As part of their attempts to convince the DoJ to allow the T-Mobile and Sprint merger, the carriers are in talks with satellite TV provider Dish Network to offload some assets, including wireless spectrum and the Boost Mobile brand. This could lead to the formation of a new wireless carrier in the US.
The New York Post reports that Google is looking to partner up with Dish to create a new carrier. A Google spokesperson denied those claims.
However, sources claim that Dish is the only viable buyer for the T-Mobile and Sprint assets (valued at $6 billion) and this deal needs to happen. The US Justice Department is insisting that the two carriers sell enough assets to leave room for four viable carriers in the country (AT&T, Verizon, the merged carrier and one more).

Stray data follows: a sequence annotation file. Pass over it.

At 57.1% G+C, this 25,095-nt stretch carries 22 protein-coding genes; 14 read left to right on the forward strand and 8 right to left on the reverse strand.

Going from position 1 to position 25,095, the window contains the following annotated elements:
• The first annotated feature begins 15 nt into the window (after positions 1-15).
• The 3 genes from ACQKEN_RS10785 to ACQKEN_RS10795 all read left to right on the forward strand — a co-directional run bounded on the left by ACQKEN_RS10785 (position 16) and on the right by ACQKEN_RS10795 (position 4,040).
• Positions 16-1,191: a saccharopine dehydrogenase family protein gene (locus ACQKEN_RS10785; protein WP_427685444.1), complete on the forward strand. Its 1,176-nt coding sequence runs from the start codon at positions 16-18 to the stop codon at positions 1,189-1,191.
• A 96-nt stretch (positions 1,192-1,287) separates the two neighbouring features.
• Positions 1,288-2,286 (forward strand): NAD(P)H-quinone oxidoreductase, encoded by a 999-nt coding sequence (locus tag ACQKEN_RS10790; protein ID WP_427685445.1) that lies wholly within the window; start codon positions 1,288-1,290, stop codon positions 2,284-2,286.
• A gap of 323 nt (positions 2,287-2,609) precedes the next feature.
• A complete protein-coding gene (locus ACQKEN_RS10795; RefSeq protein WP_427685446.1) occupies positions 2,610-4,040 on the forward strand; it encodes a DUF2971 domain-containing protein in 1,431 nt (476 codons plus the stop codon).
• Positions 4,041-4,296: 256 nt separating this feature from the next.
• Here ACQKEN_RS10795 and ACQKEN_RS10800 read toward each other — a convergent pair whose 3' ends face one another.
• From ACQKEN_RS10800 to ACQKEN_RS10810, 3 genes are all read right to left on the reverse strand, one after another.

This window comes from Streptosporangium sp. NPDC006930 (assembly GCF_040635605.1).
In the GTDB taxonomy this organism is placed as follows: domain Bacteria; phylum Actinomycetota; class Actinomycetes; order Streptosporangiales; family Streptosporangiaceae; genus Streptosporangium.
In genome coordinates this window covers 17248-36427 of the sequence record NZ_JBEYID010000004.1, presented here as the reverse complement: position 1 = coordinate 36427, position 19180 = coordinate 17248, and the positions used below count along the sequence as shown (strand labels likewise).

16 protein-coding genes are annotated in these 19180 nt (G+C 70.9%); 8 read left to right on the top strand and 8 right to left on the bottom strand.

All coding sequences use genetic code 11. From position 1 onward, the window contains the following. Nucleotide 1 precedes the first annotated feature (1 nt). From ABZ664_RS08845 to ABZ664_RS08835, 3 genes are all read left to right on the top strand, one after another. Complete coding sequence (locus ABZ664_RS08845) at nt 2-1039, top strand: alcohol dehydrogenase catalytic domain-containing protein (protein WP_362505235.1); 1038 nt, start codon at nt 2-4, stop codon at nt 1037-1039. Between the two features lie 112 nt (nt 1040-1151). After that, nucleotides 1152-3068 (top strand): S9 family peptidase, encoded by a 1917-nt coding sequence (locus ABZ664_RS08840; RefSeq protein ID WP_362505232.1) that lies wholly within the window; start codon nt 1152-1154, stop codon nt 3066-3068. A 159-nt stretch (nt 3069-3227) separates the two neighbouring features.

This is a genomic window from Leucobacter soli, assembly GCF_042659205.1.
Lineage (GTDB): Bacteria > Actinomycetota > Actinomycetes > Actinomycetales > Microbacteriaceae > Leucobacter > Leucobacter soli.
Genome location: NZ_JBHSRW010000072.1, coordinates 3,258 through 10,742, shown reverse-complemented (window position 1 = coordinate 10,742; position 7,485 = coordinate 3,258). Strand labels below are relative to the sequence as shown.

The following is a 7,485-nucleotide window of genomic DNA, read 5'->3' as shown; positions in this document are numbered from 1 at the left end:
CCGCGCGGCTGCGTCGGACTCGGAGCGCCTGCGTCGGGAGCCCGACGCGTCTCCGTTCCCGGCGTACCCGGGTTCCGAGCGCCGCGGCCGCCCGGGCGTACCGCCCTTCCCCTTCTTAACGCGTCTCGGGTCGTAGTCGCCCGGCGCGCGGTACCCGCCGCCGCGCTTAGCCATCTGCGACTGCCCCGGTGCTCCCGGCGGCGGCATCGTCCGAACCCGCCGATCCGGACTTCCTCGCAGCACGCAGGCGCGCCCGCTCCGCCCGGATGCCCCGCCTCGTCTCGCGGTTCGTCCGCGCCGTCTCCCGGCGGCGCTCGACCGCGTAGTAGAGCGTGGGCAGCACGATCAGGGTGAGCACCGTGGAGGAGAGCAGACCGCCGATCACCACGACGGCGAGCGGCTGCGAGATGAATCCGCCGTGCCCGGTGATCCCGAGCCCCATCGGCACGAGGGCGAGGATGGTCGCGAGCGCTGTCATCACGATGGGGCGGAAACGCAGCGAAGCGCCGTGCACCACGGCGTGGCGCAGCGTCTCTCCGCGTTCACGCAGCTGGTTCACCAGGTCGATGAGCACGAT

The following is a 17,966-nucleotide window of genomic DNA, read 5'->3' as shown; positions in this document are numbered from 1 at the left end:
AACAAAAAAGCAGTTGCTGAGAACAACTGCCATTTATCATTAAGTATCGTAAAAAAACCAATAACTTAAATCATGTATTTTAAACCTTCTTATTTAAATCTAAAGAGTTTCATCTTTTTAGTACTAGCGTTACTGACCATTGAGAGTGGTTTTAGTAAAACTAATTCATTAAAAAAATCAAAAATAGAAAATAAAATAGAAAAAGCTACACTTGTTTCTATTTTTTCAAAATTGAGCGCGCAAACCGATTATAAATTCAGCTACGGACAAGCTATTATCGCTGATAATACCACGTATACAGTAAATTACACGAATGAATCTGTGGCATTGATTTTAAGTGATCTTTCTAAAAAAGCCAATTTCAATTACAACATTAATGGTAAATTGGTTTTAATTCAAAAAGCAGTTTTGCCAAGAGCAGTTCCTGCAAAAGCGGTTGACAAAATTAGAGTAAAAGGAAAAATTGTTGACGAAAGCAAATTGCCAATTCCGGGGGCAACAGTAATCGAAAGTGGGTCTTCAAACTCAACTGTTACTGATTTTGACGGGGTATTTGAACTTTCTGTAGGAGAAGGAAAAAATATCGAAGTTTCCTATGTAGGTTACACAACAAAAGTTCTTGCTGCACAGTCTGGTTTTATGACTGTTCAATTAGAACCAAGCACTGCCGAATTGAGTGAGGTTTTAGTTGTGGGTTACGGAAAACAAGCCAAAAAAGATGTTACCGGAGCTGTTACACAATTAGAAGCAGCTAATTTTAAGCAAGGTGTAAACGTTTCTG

T-Mobile parent Deutsche Telekom is reportedly unhappy about a Dish-Google collaboration. It was willing to offload assets only under the condition that Dish doesn’t sell more than a 5% stake to a third party. This is to limit the capabilities of a future competitor, obviously, and is why neither Dish nor the DoJ are happy with this demand.
Currently, Google Fi operates as an MVNO on top of T-Mobile and Sprint networks. This deal, if it goes through, will allow Fi to become a full carrier. But before that can happen, T-Mobile and Sprint need to convince several states not to block the merger, DT needs to back off the 5% demand and Dish and Google need to come to an agreement.